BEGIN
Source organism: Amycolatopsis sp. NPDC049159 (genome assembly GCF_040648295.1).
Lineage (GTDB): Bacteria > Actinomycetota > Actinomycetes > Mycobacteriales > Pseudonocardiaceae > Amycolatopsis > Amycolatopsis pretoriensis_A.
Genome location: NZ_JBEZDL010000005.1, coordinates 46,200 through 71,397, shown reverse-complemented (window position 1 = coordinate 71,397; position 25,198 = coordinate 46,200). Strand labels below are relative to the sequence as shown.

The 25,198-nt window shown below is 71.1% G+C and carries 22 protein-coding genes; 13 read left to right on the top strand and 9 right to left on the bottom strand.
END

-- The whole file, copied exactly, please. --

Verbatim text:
Source organism: Amycolatopsis sp. NPDC049159 (genome assembly GCF_040648295.1).
Lineage (GTDB): Bacteria > Actinomycetota > Actinomycetes > Mycobacteriales > Pseudonocardiaceae > Amycolatopsis > Amycolatopsis pretoriensis_A.
Genome location: NZ_JBEZDL010000005.1, coordinates 46,200 through 71,397, shown reverse-complemented (window position 1 = coordinate 71,397; position 25,198 = coordinate 46,200). Strand labels below are relative to the sequence as shown.

The 25,198-nt window shown below is 71.1% G+C and carries 22 protein-coding genes; 13 read left to right on the top strand and 9 right to left on the bottom strand.